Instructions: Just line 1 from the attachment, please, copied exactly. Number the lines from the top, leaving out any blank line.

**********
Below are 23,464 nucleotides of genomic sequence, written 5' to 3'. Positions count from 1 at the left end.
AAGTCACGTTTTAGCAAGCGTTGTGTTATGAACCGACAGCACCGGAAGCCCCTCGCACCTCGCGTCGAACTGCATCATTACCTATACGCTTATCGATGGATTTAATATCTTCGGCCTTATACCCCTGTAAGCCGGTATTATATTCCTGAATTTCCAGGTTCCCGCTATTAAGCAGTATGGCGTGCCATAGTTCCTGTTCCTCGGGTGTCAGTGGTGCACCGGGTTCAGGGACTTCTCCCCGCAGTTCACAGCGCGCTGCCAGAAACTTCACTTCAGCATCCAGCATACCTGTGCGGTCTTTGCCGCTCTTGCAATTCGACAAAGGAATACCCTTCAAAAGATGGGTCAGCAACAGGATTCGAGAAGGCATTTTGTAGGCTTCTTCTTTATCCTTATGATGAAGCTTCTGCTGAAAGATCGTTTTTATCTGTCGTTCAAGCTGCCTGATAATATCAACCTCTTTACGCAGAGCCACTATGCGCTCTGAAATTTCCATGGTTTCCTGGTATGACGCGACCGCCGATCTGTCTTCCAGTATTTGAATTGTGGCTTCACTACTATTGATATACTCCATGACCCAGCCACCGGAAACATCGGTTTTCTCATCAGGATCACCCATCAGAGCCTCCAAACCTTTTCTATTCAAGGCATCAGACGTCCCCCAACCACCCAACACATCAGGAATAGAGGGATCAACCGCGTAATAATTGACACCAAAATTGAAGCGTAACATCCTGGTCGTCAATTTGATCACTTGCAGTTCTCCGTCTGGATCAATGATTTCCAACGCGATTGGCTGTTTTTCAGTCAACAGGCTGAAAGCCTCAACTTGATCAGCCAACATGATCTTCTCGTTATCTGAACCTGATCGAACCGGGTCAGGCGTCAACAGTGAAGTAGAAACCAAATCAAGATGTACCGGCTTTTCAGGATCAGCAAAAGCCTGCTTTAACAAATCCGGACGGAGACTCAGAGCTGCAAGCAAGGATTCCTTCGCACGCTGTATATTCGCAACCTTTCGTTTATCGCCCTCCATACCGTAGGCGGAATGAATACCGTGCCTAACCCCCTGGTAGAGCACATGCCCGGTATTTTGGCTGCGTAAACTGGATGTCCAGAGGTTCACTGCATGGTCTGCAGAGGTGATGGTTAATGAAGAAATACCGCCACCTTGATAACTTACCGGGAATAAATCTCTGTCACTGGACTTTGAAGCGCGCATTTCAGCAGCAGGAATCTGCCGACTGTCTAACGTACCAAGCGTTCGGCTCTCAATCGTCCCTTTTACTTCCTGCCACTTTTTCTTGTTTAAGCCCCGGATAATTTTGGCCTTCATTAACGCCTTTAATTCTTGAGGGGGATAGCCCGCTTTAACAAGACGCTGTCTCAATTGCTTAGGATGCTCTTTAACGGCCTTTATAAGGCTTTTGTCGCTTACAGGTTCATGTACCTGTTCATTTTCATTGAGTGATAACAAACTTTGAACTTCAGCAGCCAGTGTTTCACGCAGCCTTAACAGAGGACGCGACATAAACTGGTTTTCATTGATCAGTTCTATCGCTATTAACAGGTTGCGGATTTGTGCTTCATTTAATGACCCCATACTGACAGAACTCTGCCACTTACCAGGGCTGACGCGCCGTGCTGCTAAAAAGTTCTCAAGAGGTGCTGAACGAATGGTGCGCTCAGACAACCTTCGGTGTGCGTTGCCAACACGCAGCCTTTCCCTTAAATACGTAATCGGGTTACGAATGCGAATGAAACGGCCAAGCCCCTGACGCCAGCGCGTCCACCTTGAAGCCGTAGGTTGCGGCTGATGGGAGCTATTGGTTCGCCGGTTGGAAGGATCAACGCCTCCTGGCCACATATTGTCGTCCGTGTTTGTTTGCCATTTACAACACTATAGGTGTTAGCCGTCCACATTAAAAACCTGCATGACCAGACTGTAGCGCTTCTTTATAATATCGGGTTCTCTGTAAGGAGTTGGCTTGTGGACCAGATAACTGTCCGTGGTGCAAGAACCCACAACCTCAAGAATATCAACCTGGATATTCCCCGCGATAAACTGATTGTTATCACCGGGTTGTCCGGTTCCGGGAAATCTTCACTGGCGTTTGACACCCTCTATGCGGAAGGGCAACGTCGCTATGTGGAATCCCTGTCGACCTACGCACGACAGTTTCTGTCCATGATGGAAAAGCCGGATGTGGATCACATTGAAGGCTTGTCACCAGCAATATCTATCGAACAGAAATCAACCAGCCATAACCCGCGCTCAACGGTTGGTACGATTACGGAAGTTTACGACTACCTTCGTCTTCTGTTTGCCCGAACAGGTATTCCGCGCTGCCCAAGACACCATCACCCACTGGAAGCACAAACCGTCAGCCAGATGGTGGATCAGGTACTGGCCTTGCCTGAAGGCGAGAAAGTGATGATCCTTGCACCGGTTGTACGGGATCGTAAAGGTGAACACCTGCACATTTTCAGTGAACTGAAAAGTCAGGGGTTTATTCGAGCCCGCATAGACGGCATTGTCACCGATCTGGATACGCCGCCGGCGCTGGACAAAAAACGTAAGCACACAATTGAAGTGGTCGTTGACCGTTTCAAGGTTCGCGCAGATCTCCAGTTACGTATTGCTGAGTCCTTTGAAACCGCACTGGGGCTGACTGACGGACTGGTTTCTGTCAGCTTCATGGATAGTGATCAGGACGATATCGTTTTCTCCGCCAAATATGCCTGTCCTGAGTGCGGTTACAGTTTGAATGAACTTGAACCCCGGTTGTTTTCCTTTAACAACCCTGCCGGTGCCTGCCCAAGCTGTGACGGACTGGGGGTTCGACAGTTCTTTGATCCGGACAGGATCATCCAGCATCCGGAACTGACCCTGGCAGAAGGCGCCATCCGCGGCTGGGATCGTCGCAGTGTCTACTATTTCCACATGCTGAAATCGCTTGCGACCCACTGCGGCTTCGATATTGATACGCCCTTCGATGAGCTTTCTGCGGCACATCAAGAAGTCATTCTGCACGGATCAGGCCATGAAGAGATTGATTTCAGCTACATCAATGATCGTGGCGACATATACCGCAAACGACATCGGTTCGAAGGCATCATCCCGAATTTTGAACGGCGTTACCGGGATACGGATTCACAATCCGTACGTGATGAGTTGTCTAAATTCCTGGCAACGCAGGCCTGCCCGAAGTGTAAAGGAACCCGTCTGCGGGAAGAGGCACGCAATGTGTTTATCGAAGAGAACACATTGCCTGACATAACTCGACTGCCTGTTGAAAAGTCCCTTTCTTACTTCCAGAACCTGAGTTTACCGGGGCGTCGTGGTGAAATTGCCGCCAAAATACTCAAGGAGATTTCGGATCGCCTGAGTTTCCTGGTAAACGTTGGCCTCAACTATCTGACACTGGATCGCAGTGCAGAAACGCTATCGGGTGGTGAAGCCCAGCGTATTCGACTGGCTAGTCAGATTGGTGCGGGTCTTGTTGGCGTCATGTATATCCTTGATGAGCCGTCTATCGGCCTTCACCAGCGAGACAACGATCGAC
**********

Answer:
Below are 23,464 nucleotides of genomic sequence, written 5' to 3'. Positions count from 1 at the left end.